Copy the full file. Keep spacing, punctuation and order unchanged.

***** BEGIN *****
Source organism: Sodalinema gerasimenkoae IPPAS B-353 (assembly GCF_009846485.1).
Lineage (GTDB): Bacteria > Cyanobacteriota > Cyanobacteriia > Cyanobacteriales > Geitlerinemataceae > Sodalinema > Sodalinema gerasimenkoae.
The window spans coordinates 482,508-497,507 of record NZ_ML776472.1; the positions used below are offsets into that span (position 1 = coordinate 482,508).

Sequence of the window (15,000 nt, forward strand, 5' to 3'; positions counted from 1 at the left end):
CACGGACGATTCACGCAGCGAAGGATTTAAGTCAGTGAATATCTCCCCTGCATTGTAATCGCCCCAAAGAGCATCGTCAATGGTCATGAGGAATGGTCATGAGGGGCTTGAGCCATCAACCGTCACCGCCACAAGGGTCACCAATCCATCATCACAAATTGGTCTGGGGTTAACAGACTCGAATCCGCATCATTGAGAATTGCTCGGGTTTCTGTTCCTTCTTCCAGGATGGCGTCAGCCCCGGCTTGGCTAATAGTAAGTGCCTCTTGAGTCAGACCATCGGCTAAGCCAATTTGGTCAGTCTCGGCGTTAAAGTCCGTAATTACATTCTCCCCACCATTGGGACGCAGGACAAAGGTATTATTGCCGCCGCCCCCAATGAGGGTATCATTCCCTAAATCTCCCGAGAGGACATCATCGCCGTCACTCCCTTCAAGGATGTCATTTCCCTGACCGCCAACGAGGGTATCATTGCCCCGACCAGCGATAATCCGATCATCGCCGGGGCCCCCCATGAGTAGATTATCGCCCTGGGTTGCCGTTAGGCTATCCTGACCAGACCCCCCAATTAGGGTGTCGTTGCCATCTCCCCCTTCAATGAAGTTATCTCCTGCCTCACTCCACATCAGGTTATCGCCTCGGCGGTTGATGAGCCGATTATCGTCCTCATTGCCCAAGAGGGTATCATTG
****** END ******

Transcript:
Source organism: Sodalinema gerasimenkoae IPPAS B-353 (assembly GCF_009846485.1).
Lineage (GTDB): Bacteria > Cyanobacteriota > Cyanobacteriia > Cyanobacteriales > Geitlerinemataceae > Sodalinema > Sodalinema gerasimenkoae.
The window spans coordinates 482,508-497,507 of record NZ_ML776472.1; the positions used below are offsets into that span (position 1 = coordinate 482,508).

Sequence of the window (15,000 nt, forward strand, 5' to 3'; positions counted from 1 at the left end):
CACGGACGATTCACGCAGCGAAGGATTTAAGTCAGTGAATATCTCCCCTGCATTGTAATCGCCCCAAAGAGCATCGTCAATGGTCATGAGGAATGGTCATGAGGGGCTTGAGCCATCAACCGTCACCGCCACAAGGGTCACCAATCCATCATCACAAATTGGTCTGGGGTTAACAGACTCGAATCCGCATCATTGAGAATTGCTCGGGTTTCTGTTCCTTCTTCCAGGATGGCGTCAGCCCCGGCTTGGCTAATAGTAAGTGCCTCTTGAGTCAGACCATCGGCTAAGCCAATTTGGTCAGTCTCGGCGTTAAAGTCCGTAATTACATTCTCCCCACCATTGGGACGCAGGACAAAGGTATTATTGCCGCCGCCCCCAATGAGGGTATCATTCCCTAAATCTCCCGAGAGGACATCATCGCCGTCACTCCCTTCAAGGATGTCATTTCCCTGACCGCCAACGAGGGTATCATTGCCCCGACCAGCGATAATCCGATCATCGCCGGGGCCCCCCATGAGTAGATTATCGCCCTGGGTTGCCGTTAGGCTATCCTGACCAGACCCCCCAATTAGGGTGTCGTTGCCATCTCCCCCTTCAATGAAGTTATCTCCTGCCTCACTCCACATCAGGTTATCGCCTCGGCGGTTGATGAGCCGATTATCGTCCTCATTGCCCAAGAGGGTATCATTG